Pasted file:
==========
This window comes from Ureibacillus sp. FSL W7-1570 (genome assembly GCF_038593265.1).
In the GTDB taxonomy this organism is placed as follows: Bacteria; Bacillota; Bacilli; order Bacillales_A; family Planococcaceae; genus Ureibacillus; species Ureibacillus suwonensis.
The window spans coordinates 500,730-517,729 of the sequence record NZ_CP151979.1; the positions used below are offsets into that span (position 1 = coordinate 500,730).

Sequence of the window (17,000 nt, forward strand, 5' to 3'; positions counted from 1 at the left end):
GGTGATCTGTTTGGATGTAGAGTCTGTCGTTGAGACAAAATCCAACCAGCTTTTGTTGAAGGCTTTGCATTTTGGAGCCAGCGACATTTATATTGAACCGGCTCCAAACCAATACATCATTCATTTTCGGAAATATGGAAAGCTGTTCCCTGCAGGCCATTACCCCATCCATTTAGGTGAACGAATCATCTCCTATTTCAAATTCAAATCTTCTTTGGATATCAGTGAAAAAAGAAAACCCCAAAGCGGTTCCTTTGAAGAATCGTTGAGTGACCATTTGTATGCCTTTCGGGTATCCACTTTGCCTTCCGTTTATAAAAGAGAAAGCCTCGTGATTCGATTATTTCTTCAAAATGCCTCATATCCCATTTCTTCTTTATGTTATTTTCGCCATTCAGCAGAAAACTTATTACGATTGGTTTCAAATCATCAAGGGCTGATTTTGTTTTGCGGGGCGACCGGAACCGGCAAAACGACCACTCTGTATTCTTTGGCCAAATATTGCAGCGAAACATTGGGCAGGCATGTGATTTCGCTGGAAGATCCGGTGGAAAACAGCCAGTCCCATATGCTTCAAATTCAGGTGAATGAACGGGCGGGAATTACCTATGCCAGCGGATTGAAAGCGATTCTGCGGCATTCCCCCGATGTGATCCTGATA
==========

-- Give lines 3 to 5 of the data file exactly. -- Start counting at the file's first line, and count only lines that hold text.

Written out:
The window spans coordinates 500,730-517,729 of the sequence record NZ_CP151979.1; the positions used below are offsets into that span (position 1 = coordinate 500,730).

Sequence of the window (17,000 nt, forward strand, 5' to 3'; positions counted from 1 at the left end):
GGTGATCTGTTTGGATGTAGAGTCTGTCGTTGAGACAAAATCCAACCAGCTTTTGTTGAAGGCTTTGCATTTTGGAGCCAGCGACATTTATATTGAACCGGCTCCAAACCAATACATCATTCATTTTCGGAAATATGGAAAGCTGTTCCCTGCAGGCCATTACCCCATCCATTTAGGTGAACGAATCATCTCCTATTTCAAATTCAAATCTTCTTTGGATATCAGTGAAAAAAGAAAACCCCAAAGCGGTTCCTTTGAAGAATCGTTGAGTGACCATTTGTATGCCTTTCGGGTATCCACTTTGCCTTCCGTTTATAAAAGAGAAAGCCTCGTGATTCGATTATTTCTTCAAAATGCCTCATATCCCATTTCTTCTTTATGTTATTTTCGCCATTCAGCAGAAAACTTATTACGATTGGTTTCAAATCATCAAGGGCTGATTTTGTTTTGCGGGGCGACCGGAACCGGCAAAACGACCACTCTGTATTCTTTGGCCAAATATTGCAGCGAAACATTGGGCAGGCATGTGATTTCGCTGGAAGATCCGGTGGAAAACAGCCAGTCCCATATGCTTCAAATTCAGGTGAATGAACGGGCGGGAATTACCTATGCCAGCGGATTGAAAGCGATTCTGCGGCATTCCCCCGATGTGATCCTGATA